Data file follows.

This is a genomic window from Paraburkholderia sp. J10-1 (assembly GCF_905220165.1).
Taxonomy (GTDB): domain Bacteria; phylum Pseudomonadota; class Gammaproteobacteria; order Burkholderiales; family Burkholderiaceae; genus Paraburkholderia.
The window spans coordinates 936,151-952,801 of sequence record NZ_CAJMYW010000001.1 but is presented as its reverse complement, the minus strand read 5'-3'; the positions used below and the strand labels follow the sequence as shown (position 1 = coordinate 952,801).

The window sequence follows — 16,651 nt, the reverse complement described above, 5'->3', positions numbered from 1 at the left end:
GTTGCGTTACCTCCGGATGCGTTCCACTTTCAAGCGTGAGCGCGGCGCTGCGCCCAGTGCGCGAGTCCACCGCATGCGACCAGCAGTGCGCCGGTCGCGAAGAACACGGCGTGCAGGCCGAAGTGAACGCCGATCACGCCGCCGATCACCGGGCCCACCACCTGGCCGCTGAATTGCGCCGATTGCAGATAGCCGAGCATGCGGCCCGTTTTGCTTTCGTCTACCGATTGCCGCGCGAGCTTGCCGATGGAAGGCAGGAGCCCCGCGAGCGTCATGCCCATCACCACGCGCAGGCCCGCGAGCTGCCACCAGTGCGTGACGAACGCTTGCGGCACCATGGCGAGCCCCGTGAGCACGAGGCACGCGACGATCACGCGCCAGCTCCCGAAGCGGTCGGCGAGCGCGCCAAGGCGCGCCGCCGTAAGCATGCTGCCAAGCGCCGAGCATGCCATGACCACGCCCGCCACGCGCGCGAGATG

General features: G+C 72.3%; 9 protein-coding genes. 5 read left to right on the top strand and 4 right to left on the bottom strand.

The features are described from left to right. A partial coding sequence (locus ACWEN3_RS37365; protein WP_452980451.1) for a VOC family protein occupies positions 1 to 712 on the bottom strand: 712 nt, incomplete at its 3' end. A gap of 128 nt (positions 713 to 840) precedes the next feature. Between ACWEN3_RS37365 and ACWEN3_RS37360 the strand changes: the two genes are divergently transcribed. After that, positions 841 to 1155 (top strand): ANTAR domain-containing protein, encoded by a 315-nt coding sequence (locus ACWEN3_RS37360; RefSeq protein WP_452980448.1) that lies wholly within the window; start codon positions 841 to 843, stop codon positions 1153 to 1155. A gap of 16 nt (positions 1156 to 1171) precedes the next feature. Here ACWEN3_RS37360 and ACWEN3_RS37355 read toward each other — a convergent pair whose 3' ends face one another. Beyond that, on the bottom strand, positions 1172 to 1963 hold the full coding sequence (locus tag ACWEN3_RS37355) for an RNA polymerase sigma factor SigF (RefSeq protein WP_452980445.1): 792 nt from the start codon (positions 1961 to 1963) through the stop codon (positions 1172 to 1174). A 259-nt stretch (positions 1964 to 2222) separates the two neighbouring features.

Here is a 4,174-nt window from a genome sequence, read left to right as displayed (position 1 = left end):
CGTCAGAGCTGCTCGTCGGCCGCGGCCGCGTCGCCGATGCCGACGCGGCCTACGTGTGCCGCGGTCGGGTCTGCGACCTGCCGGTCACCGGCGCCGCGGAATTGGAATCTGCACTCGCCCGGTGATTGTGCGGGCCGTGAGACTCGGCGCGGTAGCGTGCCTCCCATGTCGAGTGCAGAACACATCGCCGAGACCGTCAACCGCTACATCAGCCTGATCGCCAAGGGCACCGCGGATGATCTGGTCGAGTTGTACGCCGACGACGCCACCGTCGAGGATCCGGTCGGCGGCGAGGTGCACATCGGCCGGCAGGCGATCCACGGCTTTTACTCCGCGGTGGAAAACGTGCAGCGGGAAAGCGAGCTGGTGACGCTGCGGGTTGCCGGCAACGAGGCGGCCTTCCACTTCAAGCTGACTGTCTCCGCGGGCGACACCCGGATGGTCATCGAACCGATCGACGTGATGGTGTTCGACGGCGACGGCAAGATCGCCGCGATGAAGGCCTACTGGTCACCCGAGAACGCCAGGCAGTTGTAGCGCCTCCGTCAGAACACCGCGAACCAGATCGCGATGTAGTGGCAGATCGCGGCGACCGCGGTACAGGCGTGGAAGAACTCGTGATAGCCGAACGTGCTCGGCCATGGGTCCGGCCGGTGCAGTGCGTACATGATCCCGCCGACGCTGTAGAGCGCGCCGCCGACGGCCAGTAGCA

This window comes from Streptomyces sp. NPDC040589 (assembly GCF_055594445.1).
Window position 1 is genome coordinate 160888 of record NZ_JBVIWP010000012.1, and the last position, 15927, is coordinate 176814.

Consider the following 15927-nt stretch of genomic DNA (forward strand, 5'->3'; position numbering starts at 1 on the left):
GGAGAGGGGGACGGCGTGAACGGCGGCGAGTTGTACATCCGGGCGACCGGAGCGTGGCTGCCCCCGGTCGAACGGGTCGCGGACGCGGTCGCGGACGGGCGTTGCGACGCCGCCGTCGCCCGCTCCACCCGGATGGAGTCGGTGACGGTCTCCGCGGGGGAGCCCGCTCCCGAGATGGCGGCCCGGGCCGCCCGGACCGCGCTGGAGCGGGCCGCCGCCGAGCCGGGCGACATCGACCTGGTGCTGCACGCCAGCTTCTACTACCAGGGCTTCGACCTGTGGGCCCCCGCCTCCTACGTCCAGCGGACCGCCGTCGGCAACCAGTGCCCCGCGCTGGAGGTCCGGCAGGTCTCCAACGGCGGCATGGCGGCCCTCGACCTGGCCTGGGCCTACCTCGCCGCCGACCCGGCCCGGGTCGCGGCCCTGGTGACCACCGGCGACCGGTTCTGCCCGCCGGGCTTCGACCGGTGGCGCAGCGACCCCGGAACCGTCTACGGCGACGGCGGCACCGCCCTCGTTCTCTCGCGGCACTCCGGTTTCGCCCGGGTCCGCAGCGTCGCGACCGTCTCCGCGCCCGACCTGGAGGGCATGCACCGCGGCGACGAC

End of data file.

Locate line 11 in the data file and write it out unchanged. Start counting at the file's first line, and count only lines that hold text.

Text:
Window position 1 is genome coordinate 160888 of record NZ_JBVIWP010000012.1, and the last position, 15927, is coordinate 176814.